Cornel Ronald West (born June 2, 1953) is an American philosopher, political activist, social critic, author, and public intellectual. The son of a Baptist minister, West focuses on the role of race, gender, and class in American society and the means by which people act and react to their "radical conditionedness." A radical democrat and democratic socialist, West draws intellectual contributions from multiple traditions, including Christianity, the black church, Marxism, neopragmatism, and transcendentalism. Among his most influential books are Race Matters (1994) and Democracy Matters (2004).
West is an outspoken voice in left-wing politics in the United States, and as such has been critical of members of the Democratic Party, including former President Barack Obama and Hillary Clinton. He has held professorships at Harvard University, Princeton University, Yale University, Pepperdine University, Union Theological Seminary, and the University of Paris during his career. He is also a frequent commentator on politics and social issues in many media outlets.
From 2010 through 2013, West co-hosted a radio program with Tavis Smiley, called Smiley and West. He has also been featured in several documentaries, and made appearances in Hollywood films such as The Matrix Reloaded and The Matrix Revolutions, providing commentary for both films. West has also made several spoken word and hip hop albums, and due to his work, has been named MTV's Artist of the Week. He has also been portrayed on Saturday Night Live by Kenan Thompson.
West in 2018
Cornel Ronald West|
June 2, 1953
Tulsa, Oklahoma, U.S.
Harvard College (A.B.)|
Princeton University (Ph.D.)
Union Theological Seminary|
Yale Divinity School
|Race Matters, Democracy Matters|
West was born in Tulsa, Oklahoma, and grew up in Sacramento, California, where he graduated from John F. Kennedy High School. His mother, Irene (Bias), was a teacher and principal, and his father, Clifton Louis West Jr., was a general contractor for the Defense Department. Irene B. West Elementary School in Elk Grove, California, is named for his mother.
As a young man, West marched in civil rights demonstrations and organized protests demanding black studies courses at his high school, where he was class president. He later wrote that, in his youth, he admired "the sincere black militancy of Malcolm X, the defiant rage of the Black Panther Party, and the livid black theology of James H. Cone."
In 1970, after graduating from high school, he enrolled at Harvard College and took classes from philosophers Robert Nozick and Stanley Cavell. In 1973, West graduated from Harvard magna cum laude in Near Eastern languages and civilization. He credits Harvard with exposing him to a broader range of ideas, influenced by his professors as well as the Black Panther Party. West says his Christianity prevented him from joining the BPP, instead choosing to work in local breakfast, prison, and church programs. After completing his undergraduate work at Harvard, West enrolled at Princeton University where he received a Ph.D in 1980, becoming the first African American to graduate from Princeton with a Ph.D. in philosophy. At Princeton, West was heavily influenced by Richard Rorty's neopragmatism. Rorty remained a close friend and colleague of West's for many years following West's graduation. The title of West's dissertation was Ethics, historicism and the Marxist tradition, which was later revised and published under the title The Ethical Dimensions of Marxist Thought.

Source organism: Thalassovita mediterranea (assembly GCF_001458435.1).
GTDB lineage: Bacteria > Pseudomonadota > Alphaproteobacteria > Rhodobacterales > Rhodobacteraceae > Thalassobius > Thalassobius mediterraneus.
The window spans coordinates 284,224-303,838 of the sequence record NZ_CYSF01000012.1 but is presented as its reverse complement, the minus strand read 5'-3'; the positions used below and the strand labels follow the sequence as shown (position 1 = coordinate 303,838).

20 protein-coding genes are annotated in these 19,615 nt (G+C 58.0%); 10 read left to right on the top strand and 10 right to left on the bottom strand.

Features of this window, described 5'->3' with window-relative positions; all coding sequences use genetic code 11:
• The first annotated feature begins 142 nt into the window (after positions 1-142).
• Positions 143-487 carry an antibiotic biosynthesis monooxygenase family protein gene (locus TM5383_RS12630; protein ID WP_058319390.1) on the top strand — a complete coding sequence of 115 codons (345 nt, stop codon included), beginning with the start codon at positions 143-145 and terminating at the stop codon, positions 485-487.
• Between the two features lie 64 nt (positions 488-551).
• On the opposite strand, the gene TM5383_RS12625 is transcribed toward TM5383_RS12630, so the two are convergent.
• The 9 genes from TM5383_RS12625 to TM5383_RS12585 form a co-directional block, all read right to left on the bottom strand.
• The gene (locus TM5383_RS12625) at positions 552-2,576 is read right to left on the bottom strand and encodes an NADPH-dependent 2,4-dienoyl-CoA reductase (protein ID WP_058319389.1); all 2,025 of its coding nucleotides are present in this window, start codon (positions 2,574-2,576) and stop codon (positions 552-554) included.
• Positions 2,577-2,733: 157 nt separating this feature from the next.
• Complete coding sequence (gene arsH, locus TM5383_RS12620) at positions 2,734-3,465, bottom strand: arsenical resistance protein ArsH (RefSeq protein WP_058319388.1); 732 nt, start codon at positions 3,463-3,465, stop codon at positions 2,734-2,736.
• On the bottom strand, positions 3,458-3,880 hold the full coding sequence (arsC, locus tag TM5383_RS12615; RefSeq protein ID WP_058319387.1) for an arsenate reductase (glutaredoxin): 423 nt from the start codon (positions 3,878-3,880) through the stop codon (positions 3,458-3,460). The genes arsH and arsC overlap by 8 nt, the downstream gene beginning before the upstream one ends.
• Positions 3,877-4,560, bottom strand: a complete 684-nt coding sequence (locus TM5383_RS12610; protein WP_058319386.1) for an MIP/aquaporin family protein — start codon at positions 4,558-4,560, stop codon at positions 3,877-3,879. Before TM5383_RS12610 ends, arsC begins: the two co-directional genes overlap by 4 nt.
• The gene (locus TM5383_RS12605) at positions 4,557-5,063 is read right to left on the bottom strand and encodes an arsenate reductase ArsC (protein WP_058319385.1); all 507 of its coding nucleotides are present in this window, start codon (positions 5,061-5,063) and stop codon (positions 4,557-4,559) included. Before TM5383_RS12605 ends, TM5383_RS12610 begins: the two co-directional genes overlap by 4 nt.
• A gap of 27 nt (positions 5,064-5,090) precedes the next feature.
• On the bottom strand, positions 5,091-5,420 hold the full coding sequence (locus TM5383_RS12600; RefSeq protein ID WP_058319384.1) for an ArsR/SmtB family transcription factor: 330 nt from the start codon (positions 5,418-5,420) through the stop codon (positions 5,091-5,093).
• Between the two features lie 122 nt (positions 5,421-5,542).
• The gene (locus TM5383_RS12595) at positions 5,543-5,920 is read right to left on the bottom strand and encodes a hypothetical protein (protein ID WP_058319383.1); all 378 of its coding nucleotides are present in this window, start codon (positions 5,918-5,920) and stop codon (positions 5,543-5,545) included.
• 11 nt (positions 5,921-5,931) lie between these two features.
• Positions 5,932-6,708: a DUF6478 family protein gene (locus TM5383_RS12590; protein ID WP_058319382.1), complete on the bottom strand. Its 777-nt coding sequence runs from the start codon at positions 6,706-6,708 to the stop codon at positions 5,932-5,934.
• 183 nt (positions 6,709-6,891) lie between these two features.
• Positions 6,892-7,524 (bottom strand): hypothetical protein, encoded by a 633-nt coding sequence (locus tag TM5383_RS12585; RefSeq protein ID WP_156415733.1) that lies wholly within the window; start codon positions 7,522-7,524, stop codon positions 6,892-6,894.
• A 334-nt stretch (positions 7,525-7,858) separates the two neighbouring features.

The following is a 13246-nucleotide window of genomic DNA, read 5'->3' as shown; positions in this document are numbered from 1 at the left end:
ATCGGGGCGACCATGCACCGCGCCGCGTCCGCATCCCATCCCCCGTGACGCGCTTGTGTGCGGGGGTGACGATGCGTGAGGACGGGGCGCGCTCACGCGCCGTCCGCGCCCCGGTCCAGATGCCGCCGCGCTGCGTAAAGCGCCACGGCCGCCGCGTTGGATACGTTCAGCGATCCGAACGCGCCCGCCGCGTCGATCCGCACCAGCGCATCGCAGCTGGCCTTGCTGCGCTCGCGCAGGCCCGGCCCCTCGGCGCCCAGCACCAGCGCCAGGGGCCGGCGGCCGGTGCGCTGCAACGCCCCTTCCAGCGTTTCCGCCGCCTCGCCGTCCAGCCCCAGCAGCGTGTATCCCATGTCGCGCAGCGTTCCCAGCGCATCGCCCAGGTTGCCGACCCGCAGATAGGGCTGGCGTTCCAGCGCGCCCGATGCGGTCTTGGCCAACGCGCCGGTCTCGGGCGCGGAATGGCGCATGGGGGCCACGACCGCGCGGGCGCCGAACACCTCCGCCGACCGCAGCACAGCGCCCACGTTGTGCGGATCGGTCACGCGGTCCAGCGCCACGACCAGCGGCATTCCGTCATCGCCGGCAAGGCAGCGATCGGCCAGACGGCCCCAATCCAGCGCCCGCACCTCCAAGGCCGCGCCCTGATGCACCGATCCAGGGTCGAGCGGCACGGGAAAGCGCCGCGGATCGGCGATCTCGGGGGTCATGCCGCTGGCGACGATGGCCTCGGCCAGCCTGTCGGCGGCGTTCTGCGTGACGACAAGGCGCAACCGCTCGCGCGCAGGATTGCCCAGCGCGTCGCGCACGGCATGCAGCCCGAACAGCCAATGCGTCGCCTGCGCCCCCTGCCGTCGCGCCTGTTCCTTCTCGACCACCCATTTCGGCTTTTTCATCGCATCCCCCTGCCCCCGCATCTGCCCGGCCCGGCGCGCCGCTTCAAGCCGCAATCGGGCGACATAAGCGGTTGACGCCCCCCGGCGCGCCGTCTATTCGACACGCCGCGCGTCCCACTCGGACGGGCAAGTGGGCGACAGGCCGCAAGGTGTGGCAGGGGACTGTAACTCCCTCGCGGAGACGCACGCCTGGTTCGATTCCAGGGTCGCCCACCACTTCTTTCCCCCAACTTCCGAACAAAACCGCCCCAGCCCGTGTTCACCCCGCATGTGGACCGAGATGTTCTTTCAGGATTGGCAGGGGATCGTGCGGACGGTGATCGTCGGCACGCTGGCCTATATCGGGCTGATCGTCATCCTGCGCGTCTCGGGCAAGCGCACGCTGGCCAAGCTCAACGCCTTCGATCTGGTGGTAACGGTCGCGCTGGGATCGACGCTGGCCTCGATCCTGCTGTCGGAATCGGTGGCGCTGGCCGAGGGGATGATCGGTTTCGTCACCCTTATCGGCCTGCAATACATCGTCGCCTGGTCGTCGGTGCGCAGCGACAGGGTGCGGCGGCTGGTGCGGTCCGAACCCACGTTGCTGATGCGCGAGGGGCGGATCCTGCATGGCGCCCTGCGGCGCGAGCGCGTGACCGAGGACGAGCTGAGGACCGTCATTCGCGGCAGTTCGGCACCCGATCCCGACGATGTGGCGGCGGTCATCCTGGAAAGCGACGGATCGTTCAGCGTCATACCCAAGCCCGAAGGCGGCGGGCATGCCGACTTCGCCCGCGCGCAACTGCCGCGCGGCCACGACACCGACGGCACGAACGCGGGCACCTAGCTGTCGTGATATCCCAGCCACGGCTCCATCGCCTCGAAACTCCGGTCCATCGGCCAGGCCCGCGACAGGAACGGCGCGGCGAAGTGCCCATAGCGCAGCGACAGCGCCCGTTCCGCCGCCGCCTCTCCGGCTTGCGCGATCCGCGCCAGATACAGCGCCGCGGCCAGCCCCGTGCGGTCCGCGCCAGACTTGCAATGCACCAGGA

In his late-20s, he returned to Harvard as a W. E. B. Du Bois Fellow before becoming an assistant professor at Union Theological Seminary in the City of New York. In 1984, he went to Yale Divinity School in what eventually became a joint appointment in American Studies. While at Yale, he participated in campus protests for a clerical labor union and divestment from apartheid South Africa. One of the protests resulted in his being arrested and jailed. As punishment, the University administration canceled his leave for the spring term in 1987, leading him to commute from Yale in New Haven, Connecticut, where he was teaching two classes, across the Atlantic Ocean to the University of Paris.
He then returned to Union Theological Seminary for one year before going to Princeton to become a professor of religion and director of the Program in African-American Studies from 1988 to 1994. After Princeton, he accepted an appointment as professor of African-American studies at Harvard University, with a joint appointment at the Harvard Divinity School. West taught one of the University's most popular courses, an introductory class on African-American studies. In 1998, he was appointed the first Alphonse Fletcher University Professor. West utilized this new position to teach in not only African-American studies, but also in divinity, religion, and philosophy. West left Harvard after a widely publicized dispute with then-President Lawrence Summers in 2002. That year, West returned to Princeton, where he helped create "one of the world’s leading centers for African-American studies" according to Shirley Tilghman, Princeton's president in 2011. In 2012, West left Princeton and returned to the institution where he began his teaching career, Union Theological Seminary. His departure from Princeton, unlike his departure from Harvard, was quite amicable. As of 2017, he continues to teach occasional courses at Princeton in an emeritus capacity as the Class of 1943 University Professor in the Center for African American Studies.